A report into an immigrant removal centre in Bedfordshire has condemned its treatment of children.
The HM Inspectorate of Prisons report found the Yarl's Wood centre incarcerated children for too long, wrongfully detained disabled children, and had transported families in caged vans.
Here is the experience of one woman who was recently held there with her husband and three children.
When they came to get us, we were asleep.
They came at 0400 and they took us, they put us in a van. They knocked at the door and I remember I didn't understand what was going on straight away, I thought it was the police. Then we realised.
They told us we were illegal, that we had to come with them, they didn't tell us how long we'd be in the van or where we were going.
My first night there - it was just horrible, we couldn't sleep because it was all so new and terrible at the same time.
I was at Yarl's Wood for one month. I don't know how to explain it, it's like being in prison.
They gave us food, we had everything we needed but we were living within four walls and it is not a happy place. We had two interconnected rooms, with a little bathroom. I was there with my family - my three children and my husband.
At the beginning, we were in shock because we weren't used to living like that. We are a respectable family, it was horrible to be taken into a prison. There were high walls, barbed wire - it was awful.
But after a few days we began to get used to it. My children understood what had happened, they knew that we were in a kind of prison. Children can see everything, we couldn't lie to them.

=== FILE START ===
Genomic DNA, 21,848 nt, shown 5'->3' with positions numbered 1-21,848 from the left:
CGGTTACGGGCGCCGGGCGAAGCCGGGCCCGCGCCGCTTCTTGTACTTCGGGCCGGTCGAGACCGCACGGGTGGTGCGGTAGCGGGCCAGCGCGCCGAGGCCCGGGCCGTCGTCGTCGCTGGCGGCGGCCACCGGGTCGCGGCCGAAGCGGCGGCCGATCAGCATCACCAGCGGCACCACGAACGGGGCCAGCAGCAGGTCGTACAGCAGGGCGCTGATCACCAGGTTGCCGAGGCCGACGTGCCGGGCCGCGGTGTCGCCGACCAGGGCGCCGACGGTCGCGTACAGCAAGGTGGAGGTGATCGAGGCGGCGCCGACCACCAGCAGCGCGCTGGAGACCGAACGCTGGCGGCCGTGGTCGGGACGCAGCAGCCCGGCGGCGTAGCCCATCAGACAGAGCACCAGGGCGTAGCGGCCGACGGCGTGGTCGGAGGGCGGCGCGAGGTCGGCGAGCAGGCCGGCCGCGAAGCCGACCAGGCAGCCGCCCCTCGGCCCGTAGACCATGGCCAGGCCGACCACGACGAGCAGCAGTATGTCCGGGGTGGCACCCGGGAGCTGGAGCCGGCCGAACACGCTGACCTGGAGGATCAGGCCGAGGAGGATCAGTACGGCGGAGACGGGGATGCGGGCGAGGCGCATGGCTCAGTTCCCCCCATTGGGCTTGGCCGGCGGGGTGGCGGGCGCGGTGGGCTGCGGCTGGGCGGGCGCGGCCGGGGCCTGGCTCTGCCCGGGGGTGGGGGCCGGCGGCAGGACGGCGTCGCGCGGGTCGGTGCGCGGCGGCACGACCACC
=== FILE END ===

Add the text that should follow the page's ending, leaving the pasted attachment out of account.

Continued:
'Shocked and depressed'
I told them that it was only temporary, that we would eventually leave. There was a school, there was a place for them to play. They went to school during the day and spent the evenings with us.
They cried so much at the beginning - especially the older one. But we told them it wouldn't be for ever. But my eldest girl has been a bit changed by the experience, she is sometimes scared. The younger ones, they've already forgotten.
There are lots of families at Yarl's Wood, many with children. There were people from all over - Black, Latin American, Arabic. I wasn't able to communicate with people, I was like a robot when I was living inside. It was dark living there.
When they told us we could leave I just couldn't believe it, I was mad with joy.
I had lost hope. My children jumped for joy. When we arrived at Yarl's Wood my husband was diagnosed as suffering from depression. He became very ill - he didn't eat, he didn't sleep, he would stand upright through the night. We were so scared for him.
My experience in Yarl's Wood hasn't changed how I see England or English people
My daughter was terrified when she saw her father in that state. It made her very ill, they had to take her to the hospital outside the detention centre, twice, by ambulance. They worried my husband would end up hurting himself, I think that's why they let us out.
I want to stay in England, with my husband and family. My experience in Yarl's Wood hasn't changed how I see England or English people.
There are associations who have helped us, helped my husband find a job. My daughter is at school, and people look after her there.
I know it's the law and that's why they put us away but I hope it will change one day.